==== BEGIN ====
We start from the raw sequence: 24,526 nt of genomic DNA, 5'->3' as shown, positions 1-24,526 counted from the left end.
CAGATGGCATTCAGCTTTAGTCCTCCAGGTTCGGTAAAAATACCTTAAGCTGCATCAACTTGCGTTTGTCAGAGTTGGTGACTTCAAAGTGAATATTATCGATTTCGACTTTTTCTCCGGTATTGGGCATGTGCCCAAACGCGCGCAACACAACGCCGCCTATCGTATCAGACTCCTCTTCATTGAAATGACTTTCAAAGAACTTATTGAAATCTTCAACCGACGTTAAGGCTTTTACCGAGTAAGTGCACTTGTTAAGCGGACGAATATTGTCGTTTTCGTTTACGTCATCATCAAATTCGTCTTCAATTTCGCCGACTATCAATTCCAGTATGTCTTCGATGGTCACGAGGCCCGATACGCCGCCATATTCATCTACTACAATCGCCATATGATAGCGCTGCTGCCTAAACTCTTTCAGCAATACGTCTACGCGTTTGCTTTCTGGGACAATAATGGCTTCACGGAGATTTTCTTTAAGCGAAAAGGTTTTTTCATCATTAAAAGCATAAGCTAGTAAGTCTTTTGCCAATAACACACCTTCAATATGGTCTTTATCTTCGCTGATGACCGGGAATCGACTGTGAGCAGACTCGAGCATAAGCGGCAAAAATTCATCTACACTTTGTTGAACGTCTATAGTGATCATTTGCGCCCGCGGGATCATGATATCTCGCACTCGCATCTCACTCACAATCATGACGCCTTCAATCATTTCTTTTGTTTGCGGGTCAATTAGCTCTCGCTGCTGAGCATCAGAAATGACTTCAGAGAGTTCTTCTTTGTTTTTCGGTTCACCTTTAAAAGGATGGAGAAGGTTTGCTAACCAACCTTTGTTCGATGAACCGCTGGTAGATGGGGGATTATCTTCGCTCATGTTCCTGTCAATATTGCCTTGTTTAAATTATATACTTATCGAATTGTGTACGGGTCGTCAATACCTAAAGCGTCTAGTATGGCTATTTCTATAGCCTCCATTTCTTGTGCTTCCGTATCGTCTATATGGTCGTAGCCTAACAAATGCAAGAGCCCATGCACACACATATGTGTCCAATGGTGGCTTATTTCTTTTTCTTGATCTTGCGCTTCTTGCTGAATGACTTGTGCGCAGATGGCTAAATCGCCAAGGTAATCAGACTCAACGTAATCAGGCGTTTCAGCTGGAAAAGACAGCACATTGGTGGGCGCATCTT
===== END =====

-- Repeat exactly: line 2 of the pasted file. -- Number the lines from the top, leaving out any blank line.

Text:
CAGATGGCATTCAGCTTTAGTCCTCCAGGTTCGGTAAAAATACCTTAAGCTGCATCAACTTGCGTTTGTCAGAGTTGGTGACTTCAAAGTGAATATTATCGATTTCGACTTTTTCTCCGGTATTGGGCATGTGCCCAAACGCGCGCAACACAACGCCGCCTATCGTATCAGACTCCTCTTCATTGAAATGACTTTCAAAGAACTTATTGAAATCTTCAACCGACGTTAAGGCTTTTACCGAGTAAGTGCACTTGTTAAGCGGACGAATATTGTCGTTTTCGTTTACGTCATCATCAAATTCGTCTTCAATTTCGCCGACTATCAATTCCAGTATGTCTTCGATGGTCACGAGGCCCGATACGCCGCCATATTCATCTACTACAATCGCCATATGATAGCGCTGCTGCCTAAACTCTTTCAGCAATACGTCTACGCGTTTGCTTTCTGGGACAATAATGGCTTCACGGAGATTTTCTTTAAGCGAAAAGGTTTTTTCATCATTAAAAGCATAAGCTAGTAAGTCTTTTGCCAATAACACACCTTCAATATGGTCTTTATCTTCGCTGATGACCGGGAATCGACTGTGAGCAGACTCGAGCATAAGCGGCAAAAATTCATCTACACTTTGTTGAACGTCTATAGTGATCATTTGCGCCCGCGGGATCATGATATCTCGCACTCGCATCTCACTCACAATCATGACGCCTTCAATCATTTCTTTTGTTTGCGGGTCAATTAGCTCTCGCTGCTGAGCATCAGAAATGACTTCAGAGAGTTCTTCTTTGTTTTTCGGTTCACCTTTAAAAGGATGGAGAAGGTTTGCTAACCAACCTTTGTTCGATGAACCGCTGGTAGATGGGGGATTATCTTCGCTCATGTTCCTGTCAATATTGCCTTGTTTAAATTATATACTTATCGAATTGTGTACGGGTCGTCAATACCTAAAGCGTCTAGTATGGCTATTTCTATAGCCTCCATTTCTTGTGCTTCCGTATCGTCTATATGGTCGTAGCCTAACAAATGCAAGAGCCCATGCACACACATATGTGTCCAATGGTGGCTTATTTCTTTTTCTTGATCTTGCGCTTCTTGCTGAATGACTTGTGCGCAGATGGCTAAATCGCCAAGGTAATCAGACTCAACGTAATCAGGCGTTTCAGCTGGAAAAGACAGCACATTGGTGGGCGCATCTT